Good morning! I hope you’re well-rested after a long Day 1 in Sarajevo, because there’s plenty on this Day 2 agenda as well. Let’s get started:
Morning: Tunnel of Hope Tour
Meet your guide from Sarajevo Funky Tours at 9am for this half-day excursion to the Tunnel of Hope. It starts with a drive out towards the airport, during which time you can ask your guide any questions that may have popped into your head after your introduction to the Bosnian War yesterday.
When you arrive at the Tunnel of Hope, you’ll see a few videos and small exhibits about life during wartime. You’ll learn about rations, land mines, and the actual Tunnel itself. The Tunnel was the only way in and out of Sarajevo during the siege, and you’ll get to duck through the remaining portion to get a taste of how that journey would have felt during the war. My guide told us stories of his experience growing up during war times: how he hated the canned food rations, how people were so cold they would burn books and shoes to keep their stoves running, and how he and his friends were so desensitized to violence that they would jump on the tank land mines for fun.
After visiting the Tunnel, it’s back to the van for a few other sights: you’ll drive up to the bobsled track from the 1984 Sarajevo Olympics (you can walk along the track and enjoy the diverse graffiti that has accumulated over the years), visit a bombed-out restaurant to see the full extent of the destruction that happened here, and stop at a Jewish cemetery where Serbian snipers positioned themselves above the city. It’s a fantastic, although saddening, way to see more of the War’s impact.
P.S. I personally recommend Sarajevo Funky Tours because that’s the company I chose and my experience was wonderful, but there are other companies that do similar tours. Feel free to do some comparison shopping at the various agencies in town.
Lunchtime: Piljaca Markale and Gradska Tržnica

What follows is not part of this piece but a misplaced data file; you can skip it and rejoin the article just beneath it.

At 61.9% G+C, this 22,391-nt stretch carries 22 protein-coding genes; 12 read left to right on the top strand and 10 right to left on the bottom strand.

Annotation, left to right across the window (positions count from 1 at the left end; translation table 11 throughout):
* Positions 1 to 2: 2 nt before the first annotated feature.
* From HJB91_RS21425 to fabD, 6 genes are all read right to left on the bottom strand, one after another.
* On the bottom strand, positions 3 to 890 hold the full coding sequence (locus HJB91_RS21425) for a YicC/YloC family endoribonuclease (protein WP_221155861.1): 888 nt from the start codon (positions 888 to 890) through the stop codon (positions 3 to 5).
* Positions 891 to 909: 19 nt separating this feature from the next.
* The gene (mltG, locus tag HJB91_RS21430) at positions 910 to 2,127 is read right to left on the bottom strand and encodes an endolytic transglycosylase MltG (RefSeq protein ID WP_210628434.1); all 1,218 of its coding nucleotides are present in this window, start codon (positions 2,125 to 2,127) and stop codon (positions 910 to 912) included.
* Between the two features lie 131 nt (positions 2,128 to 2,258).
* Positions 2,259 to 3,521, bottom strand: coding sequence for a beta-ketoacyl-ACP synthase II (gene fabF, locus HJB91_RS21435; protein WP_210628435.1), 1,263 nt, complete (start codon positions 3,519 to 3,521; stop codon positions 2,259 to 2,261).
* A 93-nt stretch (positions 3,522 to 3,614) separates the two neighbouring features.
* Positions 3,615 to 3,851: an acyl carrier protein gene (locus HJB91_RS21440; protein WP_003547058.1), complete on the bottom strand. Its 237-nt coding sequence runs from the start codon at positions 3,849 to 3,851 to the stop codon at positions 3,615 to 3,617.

Time to learn some Bosnian words! Piljaca Markale means “produce market” while Gradska Tržnica means “city market.” They’re right next to each other in the heart of the city center, so you can conveniently pick up some meat, cheese, and produce in one quick trip. If you’re staying in a hostel or Airbnb that has a kitchen, you can cook yourself a tasty lunch with these fresh foods. Otherwise, grab options that can be eaten as a picnic and hit up a pekara (bakery) for some bread to complete the meal.
Afternoon: Trg Oslobođenja Alija Izetbegović
Take your picnic across Ferhadija street and nibble on your lunch while enjoying one of my favorite free entertainment options in Sarajevo: watching hordes of middle-aged and elderly Bosnian men get really riled up about chess. I can’t understand what they’re saying, of course, but it’s obvious that they’re coaching each other, snickering about moves that one player doesn’t see coming, and probably even gossiping about the competitors. When a round ends, it’s a mad scramble to join in the next match. It’s fascinating.
Once you’ve finished eating, tear yourself away from the chess drama and cross the square to the yellow cathedral Church of the Nativity of the Theotokos. There’s a charge for tourists but not for locals, so do the sign of the cross when you enter to blend in. It’s small but ornately decorated, so spend a few minutes taking it all in.
Fun fact: I had to look up the name of this place on Google Maps because I never saw a sign for it–in my head I call it “the park on Ferhadija with the giant chess board,” which, frankly, will probably be a more helpful description for getting there even though Google doesn’t mark it as a park/green space.
Early evening: 11/07/95 Gallery
Cross back over Ferhadija to the 11/07/95 Gallery, another must-do exhibit about the Bosnian War and the subsequent Srebrenica massacre. Bosnian Serbs killed over 8,000 Bosniak Muslims in a two-week period in July 1995. Most information about the war glosses over this huge ethnic cleansing movement, so the gallery is your best opportunity to learn about what happened in the ironically UN-designated safe zone of Srebrenica.
My best tips about the gallery are to 1) pay the extra few marks for the audio guide, which goes in depth about each photograph in the gallery and 2) spend the time to watch the movies playing in the center of the room. Some are short films and some are slideshows, but they all help your understanding of the event. The gallery also does temporary exhibitions–when I went, it was a series of “Postcards from Sarajevo” that turn famous images into social commentary about the war.
Grab some dinner to finish out Day 2 and rest up for another busy day in Sarajevo. Day 3 is coming!
Missed Day 1 of your Sarajevo itinerary? Click here.
4 thoughts on “Three Days in Sarajevo: Day 2”
For some reason I think of the skater, Katharina Witt. She won her first Olympic gold in Sarajevo, and then, in 1994, having no chance whatsover for a medal, she created an Olympic routine as a tribute to a city that she loved yet was in the process of being destroyed. It was not a great technical routine, but, in my opinion, the greatest Olympic skate ever.
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That sounds incredibly powerful! I wonder if I can find a video of it somewhere…
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Google here name and 1994 – it should come up…